Why college basketball is relevant to the BCS discussion

I realize that many of you who see this post will simply give me the virtual equivalent of clapping your hands over your ears and doing the “LALALALALALAICAN’THEARYOU” shuffle, but it bears repeating:  there’s a reason that the college basketball experience matters in the discussion of a college football playoff.  You can talk all you want about differences in schedules, in the number of teams, in the length of the season, but it still comes back down to this:

“Every Saturday when I’m in a stadium or watching on TV, I see how much these games mean to people,” Hancock said. “I get it that if you did 16 teams, then the conference champions would get in and the conference races would be [important]. But it’s inevitable that a portion of the energy would go from the regular season to the playoff.”

On that issue, Hancock claims to be somewhat of an expert. Like a lot of us, he has seen the meaning bled out of college basketball’s regular season with expansion of the tournament. The ACC recently signed a monster deal with ESPN that seemingly hinged on the hope of Miami and Florida State becoming good again in football and a couple of Carolina-Duke regular-season games.

“[The BCS commissioners] have to worry about what this enterprise is going to be like in 20 years,” Hancock said. “Nobody foresaw what the tournament would do to December, January and February basketball.”

I understand that Hancock’s a shill.  But that doesn’t change the simple fact that college basketball today is a very different animal than it was 35 years ago.  If you’re a fan of brackets, no doubt that’s a big plus in your book.  But if you’re a fan of meaningful regular season play, it has to give you some pause for thought.  And if you’re a BCS conference commissioner, or the president of a school in a power conference getting paid major bucks for that football regular season product, it has to give you more than that.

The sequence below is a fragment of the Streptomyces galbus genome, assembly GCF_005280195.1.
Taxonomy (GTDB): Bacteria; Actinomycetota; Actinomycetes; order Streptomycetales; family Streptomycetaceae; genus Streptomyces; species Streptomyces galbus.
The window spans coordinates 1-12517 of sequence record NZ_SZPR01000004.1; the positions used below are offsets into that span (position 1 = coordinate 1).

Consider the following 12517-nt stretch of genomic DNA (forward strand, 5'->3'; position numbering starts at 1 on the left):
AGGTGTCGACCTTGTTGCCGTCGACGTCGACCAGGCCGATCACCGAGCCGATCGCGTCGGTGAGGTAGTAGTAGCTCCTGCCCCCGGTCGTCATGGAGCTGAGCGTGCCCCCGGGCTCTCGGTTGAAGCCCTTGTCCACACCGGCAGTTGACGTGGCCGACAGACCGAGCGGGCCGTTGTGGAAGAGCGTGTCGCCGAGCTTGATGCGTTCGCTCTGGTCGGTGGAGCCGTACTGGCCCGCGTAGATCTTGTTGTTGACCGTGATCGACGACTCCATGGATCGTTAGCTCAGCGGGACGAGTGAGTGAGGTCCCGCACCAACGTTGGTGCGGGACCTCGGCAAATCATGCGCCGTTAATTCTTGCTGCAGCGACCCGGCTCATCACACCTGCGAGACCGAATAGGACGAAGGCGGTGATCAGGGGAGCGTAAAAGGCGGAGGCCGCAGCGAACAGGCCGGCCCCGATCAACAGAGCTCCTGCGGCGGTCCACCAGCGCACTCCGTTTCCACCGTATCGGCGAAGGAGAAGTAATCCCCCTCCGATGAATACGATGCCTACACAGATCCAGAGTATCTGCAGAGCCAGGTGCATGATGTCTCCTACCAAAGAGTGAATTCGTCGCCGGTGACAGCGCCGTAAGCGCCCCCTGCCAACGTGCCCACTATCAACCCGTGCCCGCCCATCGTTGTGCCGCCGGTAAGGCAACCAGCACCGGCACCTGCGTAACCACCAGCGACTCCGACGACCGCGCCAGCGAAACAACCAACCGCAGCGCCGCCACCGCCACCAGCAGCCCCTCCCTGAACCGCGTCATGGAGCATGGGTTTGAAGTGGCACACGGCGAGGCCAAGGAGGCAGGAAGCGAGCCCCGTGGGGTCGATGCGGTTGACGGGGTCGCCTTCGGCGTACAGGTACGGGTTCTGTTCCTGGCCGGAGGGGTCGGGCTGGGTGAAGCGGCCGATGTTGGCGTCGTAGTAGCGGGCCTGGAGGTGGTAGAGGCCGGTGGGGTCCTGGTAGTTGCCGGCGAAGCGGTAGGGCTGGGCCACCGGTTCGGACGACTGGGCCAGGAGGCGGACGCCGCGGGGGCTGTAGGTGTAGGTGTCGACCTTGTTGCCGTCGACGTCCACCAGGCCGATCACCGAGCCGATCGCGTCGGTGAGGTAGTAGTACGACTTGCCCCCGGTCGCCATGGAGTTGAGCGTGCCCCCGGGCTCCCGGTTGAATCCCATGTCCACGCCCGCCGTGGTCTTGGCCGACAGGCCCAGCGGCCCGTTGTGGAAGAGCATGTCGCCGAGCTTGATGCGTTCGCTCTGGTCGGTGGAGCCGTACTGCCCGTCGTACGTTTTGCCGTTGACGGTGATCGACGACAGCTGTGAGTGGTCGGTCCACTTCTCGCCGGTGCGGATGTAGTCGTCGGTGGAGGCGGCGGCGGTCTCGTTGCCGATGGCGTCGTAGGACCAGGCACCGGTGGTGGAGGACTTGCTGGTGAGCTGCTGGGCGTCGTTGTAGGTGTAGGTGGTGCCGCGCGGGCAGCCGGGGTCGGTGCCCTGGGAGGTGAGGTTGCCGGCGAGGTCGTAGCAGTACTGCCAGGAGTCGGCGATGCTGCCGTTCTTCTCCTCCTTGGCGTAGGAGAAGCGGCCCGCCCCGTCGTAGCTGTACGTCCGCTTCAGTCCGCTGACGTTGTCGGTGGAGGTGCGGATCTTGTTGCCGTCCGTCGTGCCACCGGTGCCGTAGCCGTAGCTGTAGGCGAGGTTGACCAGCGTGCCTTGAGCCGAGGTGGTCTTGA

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40 Comments

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40 responses to “Why college basketball is relevant to the BCS discussion

  1. TennesseeDawg

    I’ll be honest, except for the Dawgs, I watch almost no regular season CB games. It doesn’t mean much until tourney time. In contrast, I’ll watch any big regular season CFB game because one loss means so much more in football.

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  2. Bob

    A huge amen to that. College Basketball’s regular season is as thrilling as watching the Dawgs play Charleston Southern in football…..;-) A playoff of 8 teams would work for me. The problem is that the playoff fanatics would soon expand it to 16 teams and there are not close to 16 teams deserving a shot at a National Championship. The regular season will be big time devalued.

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  3. Dooms Day Dawg

    An NCAA Football tourney = death to college football. First, if run by the NCAA, the smallers schools WILL get in. The 1st round will be similar to a 16 vs 1 hoops game. Imagine Oregon vs Portland State in football. And I am sure everyone remembers that the basketball tourney did not begin with 64. There was a time when conference champs were the only teams in. Then expansion and money crept in. Now there are even talks of adding more schools! Wee! Let everyone have a shot! The BCS is not the answer, nor is a playoff system run by the NCAA.

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  4. Dante